The prosecution also called Carlos Carvajal, Jr., who was present when defendant and Pedro Templo called at his father's house on December 22, and December 28, 1940. He gave testimony almost exactly the same as given by his father as to the times said calls were made.

After the prosecution rested the defendant took the stand as a witness in his own behalf. He admitted the testimony given by Francisco and Carvajal; except, he claimed each of those men suggested the poker games and that he did not. All else happened as testified by the complaining witnesses.

The defendant asserts that in each case the complaining witness was an accomplice and there was no corroboration. We think neither contention is supported by the record. Section 1111 of the Penal Code is as follows: “A conviction cannot be had upon the testimony of an accomplice unless it be corroborated by such other evidence as shall tend to connect the defendant with the commission of the offense; and the corroboration is not sufficient if it merely shows the commission of the offense or the circumstances thereof. An accomplice is hereby defined as one who is liable to prosecution for the identical offense charged against the defendant on trial in the cause in which the testimony of the accomplice is given.” As shown above, neither Francisco nor Carvajal was “liable to prosecution for the identical offense charged against the defendant on trial in the cause in which the testimony of the accomplice * * *” was given. Neither had stolen nor attempted to steal his own moneys. Therefore the offenses were not identical. People v. Troutman, 187 Cal. 313, 318, 201 P. 928. But, assuming merely for the purposes of this opinion that they were accomplices, there was an abundance of corroboration. As we have shown above, the testimony of Francisco and of Carvajal was corroborated in many particulars by the testimony of the defendant. The testimony of Carvajal was corroborated, at least in part, by the testimony of Carlos Carvajal, Jr. And, finally, the evidence in action No. 32371 was corroborated by the evidence in action No. 32375 and vice versa, that is, the facts recited above show another offense, similar in all respects, committed by the same defendant, and based on the same plan. People v. Thorne, 10 Cal.2d 705, 76 P.2d 491.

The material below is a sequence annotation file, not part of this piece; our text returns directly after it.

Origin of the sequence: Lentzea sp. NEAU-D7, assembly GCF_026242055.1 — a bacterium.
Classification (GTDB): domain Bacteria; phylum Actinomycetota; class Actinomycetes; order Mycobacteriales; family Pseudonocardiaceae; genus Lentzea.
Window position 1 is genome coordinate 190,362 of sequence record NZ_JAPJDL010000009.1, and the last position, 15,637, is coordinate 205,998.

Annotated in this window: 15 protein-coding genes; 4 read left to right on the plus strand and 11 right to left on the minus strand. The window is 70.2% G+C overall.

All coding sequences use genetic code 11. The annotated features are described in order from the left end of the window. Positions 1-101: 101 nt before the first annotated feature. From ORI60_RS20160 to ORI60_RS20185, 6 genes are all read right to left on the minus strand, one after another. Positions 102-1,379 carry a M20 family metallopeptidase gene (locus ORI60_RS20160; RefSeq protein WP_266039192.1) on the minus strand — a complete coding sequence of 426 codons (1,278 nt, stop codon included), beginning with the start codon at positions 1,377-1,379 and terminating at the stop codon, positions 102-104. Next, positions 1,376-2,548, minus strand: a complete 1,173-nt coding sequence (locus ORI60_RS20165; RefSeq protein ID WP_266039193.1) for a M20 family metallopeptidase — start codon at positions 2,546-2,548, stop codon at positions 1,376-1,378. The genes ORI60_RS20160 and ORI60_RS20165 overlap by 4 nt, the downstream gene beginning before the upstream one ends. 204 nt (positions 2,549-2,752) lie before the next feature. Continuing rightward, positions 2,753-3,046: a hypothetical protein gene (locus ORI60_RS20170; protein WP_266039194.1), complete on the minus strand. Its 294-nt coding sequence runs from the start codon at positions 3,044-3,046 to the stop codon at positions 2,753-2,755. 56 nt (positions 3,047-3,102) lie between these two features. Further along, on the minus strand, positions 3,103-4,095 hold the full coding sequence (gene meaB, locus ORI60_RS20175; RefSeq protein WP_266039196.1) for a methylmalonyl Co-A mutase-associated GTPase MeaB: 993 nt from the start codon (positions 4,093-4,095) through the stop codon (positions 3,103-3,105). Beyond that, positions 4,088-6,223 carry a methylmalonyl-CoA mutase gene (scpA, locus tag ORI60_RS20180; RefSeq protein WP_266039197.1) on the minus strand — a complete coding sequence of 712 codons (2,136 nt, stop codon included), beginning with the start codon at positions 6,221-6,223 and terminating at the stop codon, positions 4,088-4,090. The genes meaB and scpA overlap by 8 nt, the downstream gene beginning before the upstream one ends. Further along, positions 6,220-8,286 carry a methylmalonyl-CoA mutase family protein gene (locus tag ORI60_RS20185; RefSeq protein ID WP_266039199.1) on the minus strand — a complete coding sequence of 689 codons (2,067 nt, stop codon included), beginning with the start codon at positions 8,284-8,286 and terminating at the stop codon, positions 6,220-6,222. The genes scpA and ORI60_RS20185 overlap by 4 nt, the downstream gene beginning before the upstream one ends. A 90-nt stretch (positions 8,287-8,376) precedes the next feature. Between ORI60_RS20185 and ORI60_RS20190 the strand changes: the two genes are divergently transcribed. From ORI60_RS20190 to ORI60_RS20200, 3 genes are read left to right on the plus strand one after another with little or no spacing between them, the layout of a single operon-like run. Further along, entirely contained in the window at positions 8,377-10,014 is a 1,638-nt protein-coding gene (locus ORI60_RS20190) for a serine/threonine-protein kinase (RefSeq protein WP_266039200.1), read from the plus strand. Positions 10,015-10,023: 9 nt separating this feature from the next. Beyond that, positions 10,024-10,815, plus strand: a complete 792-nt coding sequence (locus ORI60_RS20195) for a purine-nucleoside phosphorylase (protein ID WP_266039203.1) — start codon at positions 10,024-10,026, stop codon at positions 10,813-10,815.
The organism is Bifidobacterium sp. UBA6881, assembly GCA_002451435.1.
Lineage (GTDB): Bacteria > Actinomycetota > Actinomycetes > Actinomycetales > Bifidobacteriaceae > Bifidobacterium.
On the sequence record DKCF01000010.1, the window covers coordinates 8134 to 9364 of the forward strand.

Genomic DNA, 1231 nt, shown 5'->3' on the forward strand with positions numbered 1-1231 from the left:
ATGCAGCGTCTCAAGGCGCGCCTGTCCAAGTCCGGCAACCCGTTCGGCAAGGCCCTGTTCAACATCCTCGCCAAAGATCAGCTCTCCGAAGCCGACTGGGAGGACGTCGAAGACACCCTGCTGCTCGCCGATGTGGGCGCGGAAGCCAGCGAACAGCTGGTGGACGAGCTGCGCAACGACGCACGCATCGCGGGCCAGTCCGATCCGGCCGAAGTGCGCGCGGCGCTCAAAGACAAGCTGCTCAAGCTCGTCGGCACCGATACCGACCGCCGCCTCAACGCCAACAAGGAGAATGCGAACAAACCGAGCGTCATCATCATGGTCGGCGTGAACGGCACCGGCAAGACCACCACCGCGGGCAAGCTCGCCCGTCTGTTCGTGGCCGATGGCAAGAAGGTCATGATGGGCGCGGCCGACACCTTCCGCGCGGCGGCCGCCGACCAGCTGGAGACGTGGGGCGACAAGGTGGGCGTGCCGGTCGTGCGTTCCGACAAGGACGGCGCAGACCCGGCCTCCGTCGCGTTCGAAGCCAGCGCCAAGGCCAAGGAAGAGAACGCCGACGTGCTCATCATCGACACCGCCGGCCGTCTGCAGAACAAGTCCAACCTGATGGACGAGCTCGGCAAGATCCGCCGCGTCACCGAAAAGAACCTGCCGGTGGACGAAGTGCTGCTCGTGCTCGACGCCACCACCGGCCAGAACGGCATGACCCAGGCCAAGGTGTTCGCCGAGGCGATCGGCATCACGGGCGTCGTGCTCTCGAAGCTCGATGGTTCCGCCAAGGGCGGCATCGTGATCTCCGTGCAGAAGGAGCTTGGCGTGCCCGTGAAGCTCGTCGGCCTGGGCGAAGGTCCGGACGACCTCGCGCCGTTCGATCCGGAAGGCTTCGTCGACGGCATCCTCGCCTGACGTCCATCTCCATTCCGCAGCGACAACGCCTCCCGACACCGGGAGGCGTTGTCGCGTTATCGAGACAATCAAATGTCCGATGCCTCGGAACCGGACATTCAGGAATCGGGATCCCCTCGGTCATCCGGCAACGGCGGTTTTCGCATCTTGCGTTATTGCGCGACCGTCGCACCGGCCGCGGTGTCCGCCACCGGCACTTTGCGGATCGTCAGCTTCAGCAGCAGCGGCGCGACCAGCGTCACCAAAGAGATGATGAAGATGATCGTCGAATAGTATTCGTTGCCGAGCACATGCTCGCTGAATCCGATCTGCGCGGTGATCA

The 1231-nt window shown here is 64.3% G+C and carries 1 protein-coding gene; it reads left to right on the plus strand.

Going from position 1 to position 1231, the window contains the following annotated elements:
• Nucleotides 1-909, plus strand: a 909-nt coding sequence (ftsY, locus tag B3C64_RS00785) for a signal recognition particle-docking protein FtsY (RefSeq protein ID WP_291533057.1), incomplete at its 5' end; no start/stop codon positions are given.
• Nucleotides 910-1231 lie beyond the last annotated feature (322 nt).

The defendant's claim that there was no evidence that the defendant conspired with Chinn or Lee is, in effect, the presentation of a false issue. Conspiracy was not a factor of the offense charged in the information. Any evidence on that subject came into the case incidentally Furthermore, the facts recited raise an inference that the defendant and Chinn in the one case, and the defendant and Lee in the other case, were acting jointly.

The judgments and orders appealed from are affirmed.


NOURSE, P. J., and SPENCE, J., concurred.